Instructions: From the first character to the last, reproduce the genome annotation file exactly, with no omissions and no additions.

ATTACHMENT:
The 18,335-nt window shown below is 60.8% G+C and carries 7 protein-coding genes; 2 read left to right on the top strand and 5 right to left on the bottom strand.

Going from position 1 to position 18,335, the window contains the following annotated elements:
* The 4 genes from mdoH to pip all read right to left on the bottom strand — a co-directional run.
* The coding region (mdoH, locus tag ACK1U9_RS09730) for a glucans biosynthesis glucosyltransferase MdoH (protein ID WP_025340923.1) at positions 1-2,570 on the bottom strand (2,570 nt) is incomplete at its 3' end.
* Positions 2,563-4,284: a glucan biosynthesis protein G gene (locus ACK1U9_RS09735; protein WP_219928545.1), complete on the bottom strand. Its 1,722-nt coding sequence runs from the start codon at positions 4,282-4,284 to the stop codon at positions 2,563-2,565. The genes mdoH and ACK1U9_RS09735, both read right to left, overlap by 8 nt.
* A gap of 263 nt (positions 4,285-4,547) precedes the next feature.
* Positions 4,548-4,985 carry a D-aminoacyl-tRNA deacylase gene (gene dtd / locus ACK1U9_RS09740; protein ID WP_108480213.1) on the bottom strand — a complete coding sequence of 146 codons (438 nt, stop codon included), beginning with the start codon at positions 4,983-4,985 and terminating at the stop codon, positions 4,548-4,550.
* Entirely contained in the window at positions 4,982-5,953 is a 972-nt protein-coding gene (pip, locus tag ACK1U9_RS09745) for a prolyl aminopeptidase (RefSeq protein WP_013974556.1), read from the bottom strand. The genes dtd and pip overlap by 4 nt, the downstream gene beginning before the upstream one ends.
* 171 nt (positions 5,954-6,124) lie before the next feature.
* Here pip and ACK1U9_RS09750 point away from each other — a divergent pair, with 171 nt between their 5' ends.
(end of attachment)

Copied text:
The 18,335-nt window shown below is 60.8% G+C and carries 7 protein-coding genes; 2 read left to right on the top strand and 5 right to left on the bottom strand.

Going from position 1 to position 18,335, the window contains the following annotated elements:
* The 4 genes from mdoH to pip all read right to left on the bottom strand — a co-directional run.
* The coding region (mdoH, locus tag ACK1U9_RS09730) for a glucans biosynthesis glucosyltransferase MdoH (protein ID WP_025340923.1) at positions 1-2,570 on the bottom strand (2,570 nt) is incomplete at its 3' end.
* Positions 2,563-4,284: a glucan biosynthesis protein G gene (locus ACK1U9_RS09735; protein WP_219928545.1), complete on the bottom strand. Its 1,722-nt coding sequence runs from the start codon at positions 4,282-4,284 to the stop codon at positions 2,563-2,565. The genes mdoH and ACK1U9_RS09735, both read right to left, overlap by 8 nt.
* A gap of 263 nt (positions 4,285-4,547) precedes the next feature.
* Positions 4,548-4,985 carry a D-aminoacyl-tRNA deacylase gene (gene dtd / locus ACK1U9_RS09740; protein ID WP_108480213.1) on the bottom strand — a complete coding sequence of 146 codons (438 nt, stop codon included), beginning with the start codon at positions 4,983-4,985 and terminating at the stop codon, positions 4,548-4,550.
* Entirely contained in the window at positions 4,982-5,953 is a 972-nt protein-coding gene (pip, locus tag ACK1U9_RS09745) for a prolyl aminopeptidase (RefSeq protein WP_013974556.1), read from the bottom strand. The genes dtd and pip overlap by 4 nt, the downstream gene beginning before the upstream one ends.
* 171 nt (positions 5,954-6,124) lie before the next feature.
* Here pip and ACK1U9_RS09750 point away from each other — a divergent pair, with 171 nt between their 5' ends.